Sports Cars

A 1961 advertisements for a Volvo P1800 featured this photo. Call it what you will, the P1800 is nimble, designed for the mountains and winters of Scandinavia, but equally appropriate in British Columbia. One is currently being restored across the bridge in Mosvik, by Arne Ivar Sundseth, the son of the original builder and first owner of Cliff Cottage. Photo: Volvo.

Automotive prejudice is not necessarily against something. Often, it is for a particular nationality, brand or model. Some people appreciate vehicles because they originate in a particular country, or have a perceived status, closely related to the price of the vehicle when new. For others, use or performance measures are more important.

In British Columbia, where I grew up, and in Norway, where I grew old, there was and is, respectively, the odd freeway/ motorway allowing one to drive in a relatively straight line, but on most roads drivers must contend with the geography of mountains and valleys, and snowy road conditions. With few exceptions, an American built car with a large V-8 engine, and a soft suspension, is ill matched to the terrain. One needs something nimble, which is the adjective I use to distinguish sports cars from other vehicles.

Until the term got overworked and degraded, GT (Grand Tourismo = Grand Touring) cars were luxury sports vehicles for the monied classes. The only one that ever made an impact on me was a French Facel Vega, massively powered with a Chrysler V-8 engine. Other vehicles in this class included the German Mercedes Benz 300 SL Gullwing, the Italian Maserati Sebring, the American Studebaker Gran Tourismo Hawk and the English Alvis TD 21.

Slightly below this were less luxurious vehicles, the Jaguar XK-E, (known as the E-type in Britain, and among hard-core North American enthusiasts), the Chevrolet Corvette, the Porsche 356, the Volvo P1800 and the Alfa Romeo Giulia.

The British dominated the mass market sports cars, which also form their own hierarchy. This writer’s subjective ranking placed the Lotus Elite (aka Type 14), and its replacement, the Lotus Elan (aka Type 26) at the top. Immediately below this was the Austin Healey 3000, with its 6-cylinder 3-litre engine. Then came a series of Triumphs which culminated in the TR-4A, closely followed by MGs, ending with the MGB.

At the bottom of the heap were the cheap sports cars, the MG Midget and its sister the Austin Healey Sprite, along with its cousin, the Triumph Spitfire. The Triumph Herald, will not be mentioned, even if a convertible version was owned by John Lennon (1940 – 1980).

While I had an affection for British vehicles, they had cantankerous engines that needed considerable attention, and almost daily adjustment. The British sports car that avoided this best was, in my rather prejudiced opinion, the Sunbeam Alpine, made by Rootes Group. This was the first Bond car, appearing in Dr. No in 1962. It was also Maxwell Smart’s vehicle in the 1960s American comedy series, Get Smart, in its V-8 Sunbeam Tiger variant.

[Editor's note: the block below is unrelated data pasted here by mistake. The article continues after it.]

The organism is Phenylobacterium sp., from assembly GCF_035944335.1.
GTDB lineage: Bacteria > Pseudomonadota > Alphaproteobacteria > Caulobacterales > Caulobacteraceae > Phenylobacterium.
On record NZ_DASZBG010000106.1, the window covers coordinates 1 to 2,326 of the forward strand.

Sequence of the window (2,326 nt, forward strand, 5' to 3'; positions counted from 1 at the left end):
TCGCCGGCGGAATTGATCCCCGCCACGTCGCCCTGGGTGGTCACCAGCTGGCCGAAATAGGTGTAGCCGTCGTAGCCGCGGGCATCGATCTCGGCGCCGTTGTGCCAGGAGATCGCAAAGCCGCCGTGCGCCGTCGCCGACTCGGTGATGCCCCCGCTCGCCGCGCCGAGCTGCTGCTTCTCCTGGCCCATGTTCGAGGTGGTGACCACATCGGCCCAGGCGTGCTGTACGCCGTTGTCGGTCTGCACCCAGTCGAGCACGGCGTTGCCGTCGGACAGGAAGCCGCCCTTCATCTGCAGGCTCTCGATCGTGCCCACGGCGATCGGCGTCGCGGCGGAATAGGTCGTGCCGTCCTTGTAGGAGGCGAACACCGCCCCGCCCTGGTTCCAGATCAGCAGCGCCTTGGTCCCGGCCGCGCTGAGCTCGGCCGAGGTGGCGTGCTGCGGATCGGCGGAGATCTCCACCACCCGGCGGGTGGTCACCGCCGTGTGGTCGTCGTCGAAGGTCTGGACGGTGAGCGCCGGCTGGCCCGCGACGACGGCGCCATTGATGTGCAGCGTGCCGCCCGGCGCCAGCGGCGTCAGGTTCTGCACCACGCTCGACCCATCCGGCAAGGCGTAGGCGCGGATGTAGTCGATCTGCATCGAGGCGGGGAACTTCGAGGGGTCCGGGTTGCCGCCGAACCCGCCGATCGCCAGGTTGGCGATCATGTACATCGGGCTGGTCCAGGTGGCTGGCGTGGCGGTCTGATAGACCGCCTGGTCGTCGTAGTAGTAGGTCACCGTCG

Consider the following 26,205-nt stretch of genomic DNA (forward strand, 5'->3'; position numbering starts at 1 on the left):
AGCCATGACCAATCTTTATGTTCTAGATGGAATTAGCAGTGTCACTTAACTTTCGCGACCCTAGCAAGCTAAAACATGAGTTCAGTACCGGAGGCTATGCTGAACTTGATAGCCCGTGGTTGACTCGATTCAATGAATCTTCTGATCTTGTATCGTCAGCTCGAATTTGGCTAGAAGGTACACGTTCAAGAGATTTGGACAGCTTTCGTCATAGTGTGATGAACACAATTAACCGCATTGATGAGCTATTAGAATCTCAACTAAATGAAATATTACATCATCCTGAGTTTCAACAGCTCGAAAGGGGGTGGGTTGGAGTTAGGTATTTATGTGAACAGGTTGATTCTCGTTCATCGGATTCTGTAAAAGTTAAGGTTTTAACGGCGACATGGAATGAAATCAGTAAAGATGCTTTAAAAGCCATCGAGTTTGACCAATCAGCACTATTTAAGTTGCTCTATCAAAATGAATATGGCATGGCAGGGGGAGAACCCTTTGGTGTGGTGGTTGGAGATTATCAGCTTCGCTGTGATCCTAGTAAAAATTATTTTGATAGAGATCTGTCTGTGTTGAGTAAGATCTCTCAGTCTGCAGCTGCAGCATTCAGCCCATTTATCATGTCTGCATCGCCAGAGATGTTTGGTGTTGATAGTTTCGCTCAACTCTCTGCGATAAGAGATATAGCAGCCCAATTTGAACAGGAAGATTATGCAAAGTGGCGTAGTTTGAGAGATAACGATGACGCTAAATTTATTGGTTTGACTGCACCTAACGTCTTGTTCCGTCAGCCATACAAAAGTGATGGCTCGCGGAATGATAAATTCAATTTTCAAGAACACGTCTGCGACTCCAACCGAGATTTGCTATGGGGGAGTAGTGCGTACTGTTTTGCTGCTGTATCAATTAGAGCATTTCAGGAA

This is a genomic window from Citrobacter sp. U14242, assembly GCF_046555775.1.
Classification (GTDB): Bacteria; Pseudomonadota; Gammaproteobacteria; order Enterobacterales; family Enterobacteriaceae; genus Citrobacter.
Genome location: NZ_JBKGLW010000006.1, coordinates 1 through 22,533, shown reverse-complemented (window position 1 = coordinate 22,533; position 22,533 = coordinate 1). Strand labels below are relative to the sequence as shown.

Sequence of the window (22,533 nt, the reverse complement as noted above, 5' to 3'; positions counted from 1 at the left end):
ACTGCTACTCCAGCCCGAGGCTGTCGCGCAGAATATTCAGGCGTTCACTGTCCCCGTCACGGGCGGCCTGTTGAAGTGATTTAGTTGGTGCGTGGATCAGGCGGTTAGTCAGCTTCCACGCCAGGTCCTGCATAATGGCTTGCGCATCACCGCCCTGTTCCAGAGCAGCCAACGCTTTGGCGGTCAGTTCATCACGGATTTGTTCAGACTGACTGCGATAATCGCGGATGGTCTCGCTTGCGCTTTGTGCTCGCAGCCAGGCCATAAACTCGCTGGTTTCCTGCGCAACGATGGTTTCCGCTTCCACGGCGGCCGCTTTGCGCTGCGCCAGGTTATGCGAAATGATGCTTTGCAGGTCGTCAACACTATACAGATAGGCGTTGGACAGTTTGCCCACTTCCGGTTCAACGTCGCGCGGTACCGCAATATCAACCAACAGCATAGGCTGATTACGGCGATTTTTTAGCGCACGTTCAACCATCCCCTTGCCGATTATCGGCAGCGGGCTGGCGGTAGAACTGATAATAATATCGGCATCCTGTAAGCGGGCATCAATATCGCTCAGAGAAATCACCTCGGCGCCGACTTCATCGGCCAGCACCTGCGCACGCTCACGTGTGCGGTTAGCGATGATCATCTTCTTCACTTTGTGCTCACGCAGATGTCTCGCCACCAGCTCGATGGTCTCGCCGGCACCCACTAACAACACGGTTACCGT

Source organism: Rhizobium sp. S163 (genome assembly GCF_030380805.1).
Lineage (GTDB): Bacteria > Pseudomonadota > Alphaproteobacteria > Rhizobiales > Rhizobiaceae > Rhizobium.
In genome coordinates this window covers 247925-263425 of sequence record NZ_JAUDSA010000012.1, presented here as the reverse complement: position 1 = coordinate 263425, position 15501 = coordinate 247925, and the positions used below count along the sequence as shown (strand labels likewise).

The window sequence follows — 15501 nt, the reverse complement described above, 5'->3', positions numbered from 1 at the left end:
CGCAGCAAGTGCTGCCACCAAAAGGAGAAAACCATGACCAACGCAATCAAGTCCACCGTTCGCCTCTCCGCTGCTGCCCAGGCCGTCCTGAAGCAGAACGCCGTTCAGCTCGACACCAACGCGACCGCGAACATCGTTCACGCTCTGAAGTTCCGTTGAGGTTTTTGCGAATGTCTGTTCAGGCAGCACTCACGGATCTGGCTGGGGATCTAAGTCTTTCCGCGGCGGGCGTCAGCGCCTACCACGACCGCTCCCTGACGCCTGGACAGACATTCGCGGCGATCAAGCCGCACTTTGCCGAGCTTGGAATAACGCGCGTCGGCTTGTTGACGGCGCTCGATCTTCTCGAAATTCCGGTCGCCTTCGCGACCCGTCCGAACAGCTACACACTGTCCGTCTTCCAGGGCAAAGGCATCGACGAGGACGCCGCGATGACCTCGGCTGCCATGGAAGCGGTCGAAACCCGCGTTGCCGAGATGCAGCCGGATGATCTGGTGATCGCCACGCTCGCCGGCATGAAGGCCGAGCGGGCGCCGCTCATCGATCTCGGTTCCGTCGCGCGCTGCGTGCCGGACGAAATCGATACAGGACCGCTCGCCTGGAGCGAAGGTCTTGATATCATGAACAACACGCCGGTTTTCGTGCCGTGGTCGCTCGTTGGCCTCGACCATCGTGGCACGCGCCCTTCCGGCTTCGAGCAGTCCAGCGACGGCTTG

If I were to buy a sports car today it would be as an initial step in an educational project to learn technical skills surrounding vehicle electrification. This would hopefully result in a disposal problem being transformed into a functioning electric vehicle.

The specific vehicle would have to meet at least two of three criteria. First, it should have recycling issues, which should have the added benefit of being cheap. Second, it should come either without an engine (preferred) or with a defective engine. Third, and one potential cause of the recycling issue, it should have a fibreglass body. Yes, the Saab Sonett II and the Lotus Elan are both attractive, fibreglass vehicles, but existing models with functioning engines should be preserved. If for some reason they have engine challenges, they are top candidates.

Fibreglass replica cars, much like fibreglass boats, pose a recycling challenge. Some other people may even regard them as illegitimate. Yet, sports cars have often been considered works in progress by their owners. Thus, readers are encouraged to consider adopting one, to give it new life with an electric driveline, and allowing it to become a beloved object, that upcoming generations will yearn to inherit, despite its obvious imperfections.

People interested in undertaking their own conversions, may want to consider purchasing a wrecked electric vehicle, such as a Nissan Leaf, Renault Zöe, or ???

Production parts from Volkswagen’s e-up! can be used with a Kassel single-speed gearbox and Brunswick battery system components. This provides old VW Beetles, and potentially other related products, with 60 kW of power. The battery system can be built into the underbody and consists of up to 14 modules, each with a capacity of 2.6 kWh, providing up to 36.8 kWh. This would give an old beetle a new total weight of about 1 280 kg, allowing an acceleration to 50 km/h in just under four seconds and to 80 km in just over eight seconds. The top speeds is 150 km/h, with a 200 km range. Unfortunately, Volkswagen has misunderstood makers, and wants customers to use conversion specialist eClassics in Renningen, near Stuttgart, Germany.

An alternative for rear engined air-cooled Volkswagens, including Karmann-Ghias, and Porsches, is Zelectric. Once again, they “build to order”, rather than allowing people to undertake the work themselves.

General Motors, however, is offering a GM eCrate kit, although there are serious issues, especially related to the battery pack. It seems to be the driveline from a Chevrolet Bolt, slightly repackaged. An even more accessible manufacturer is EV West, which seems to be catering to the DIY market. Note: I have not used any of these products, and cannot comment on their quality or suitability for any purpose.

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